Eurosceptic Tory demands for EU budget cut 'impractical'


DEMANDS BY Conservative MPs, supported by the Labour Party, for a reduction in the European Union’s budget are “completely impractical”, a top Conservative minister has said.

The declaration by Ken Clarke, one of the few pro-EU Conservatives, comes just days after a major rebellion by more than 50 Tory backbenchers in a Commons vote on the EU.

The Eurosceptic Tories had teamed up with Labour around a position “which is completely impractical and cannot be achieved”, said Mr Clarke, now minister without portfolio.

Prime Minister David Cameron, he said, had made it clear that he wanted a freeze in the seven-year EU budget from 2014 “at a time of economic stringency. You obviously cannot have the European budget rising when everybody is having, for the public interest, to cut back public spending.”

Despite a belief that the Conservatives are set for yet another catastrophic division on the EU, Mr Clarke said Wednesday’s vote “toughens up” Mr Cameron’s strong negotiating position.

Downplaying talk of rift, he continued: “When we want to get away from the day-to-day events of politics we all move on to Europe and get frightfully, frightfully excited.”

Labour MP Chris Leslie said Mr Cameron’s talk of threatening “a veto before negotiations have even begun is ludicrous and a sign of weakness”.

Senior government figures, said Mr Leslie, are taking different positions: “The divisions in this government are growing by the day.”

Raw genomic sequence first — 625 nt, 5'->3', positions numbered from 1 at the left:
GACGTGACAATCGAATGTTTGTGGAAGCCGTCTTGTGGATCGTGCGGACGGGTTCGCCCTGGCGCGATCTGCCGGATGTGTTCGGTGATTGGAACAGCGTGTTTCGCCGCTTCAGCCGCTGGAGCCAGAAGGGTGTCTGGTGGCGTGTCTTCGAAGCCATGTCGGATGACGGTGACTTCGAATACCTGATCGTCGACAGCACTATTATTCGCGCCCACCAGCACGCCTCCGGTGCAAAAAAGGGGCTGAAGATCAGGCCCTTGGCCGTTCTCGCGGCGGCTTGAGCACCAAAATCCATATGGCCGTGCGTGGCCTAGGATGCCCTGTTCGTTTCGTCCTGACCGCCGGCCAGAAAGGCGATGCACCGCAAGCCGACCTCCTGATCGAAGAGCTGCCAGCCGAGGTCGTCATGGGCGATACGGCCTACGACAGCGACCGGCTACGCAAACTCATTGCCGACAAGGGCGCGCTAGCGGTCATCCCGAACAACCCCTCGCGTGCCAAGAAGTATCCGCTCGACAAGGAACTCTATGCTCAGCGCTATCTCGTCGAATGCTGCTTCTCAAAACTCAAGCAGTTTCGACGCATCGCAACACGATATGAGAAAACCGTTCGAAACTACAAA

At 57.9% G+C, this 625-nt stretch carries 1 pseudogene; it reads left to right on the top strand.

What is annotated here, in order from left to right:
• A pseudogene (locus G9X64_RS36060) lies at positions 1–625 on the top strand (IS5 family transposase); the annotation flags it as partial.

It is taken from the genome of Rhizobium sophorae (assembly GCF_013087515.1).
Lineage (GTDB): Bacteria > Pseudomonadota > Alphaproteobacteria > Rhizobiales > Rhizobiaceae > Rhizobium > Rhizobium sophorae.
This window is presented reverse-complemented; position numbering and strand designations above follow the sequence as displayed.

Meanwhile, British think tank the Institute for Public Policy Research now argues that British voters should face an “in/out” EU membership referendum.

Voters would have to be given the option of quitting the bloc if the referendum is to be politically effective, said the institute, which receives nearly a €1 million in funding from Brussels.

The European Union Act 2011 passed by the Houses of Parliaments – which prevents additional powers being passed to the EU without a referendum – makes it certain that a poll of some kind will eventually have to be held, said the institute’s Will Straw.

To be effective, a referendum would have to be decisive, ending debate about the UK’s future in the EU which means that the only choices on offer should be: in, or out. Anything broader would leave more questions asked than answered, he said.

No one in the UK younger than 54 has had the chance to vote on EU membership. In 1975, 67.2 per cent of those who voted in the referendum backed membership. Today, a near-identical number tell pollsters they now want a straight question on the issue.

Meanwhile, a close ally of Labour leader Ed Miliband, Lord Stewart Wood, has rejected charges that Labour is now trying to coax Eurosceptic voters.

“It is wrong because it rests on a rather lazy assumption; one most often made by those hostile to Britain’s membership of the EU: that opposing ever-increasing budgets is the definition of Euroscepticism. It is not,” he said.

European Union spending, he added, can be reformed and made subject to stricter disciplines, limiting “the distorting effects” of the Common Agricultural Policy and reducing structural fund “clientelism”.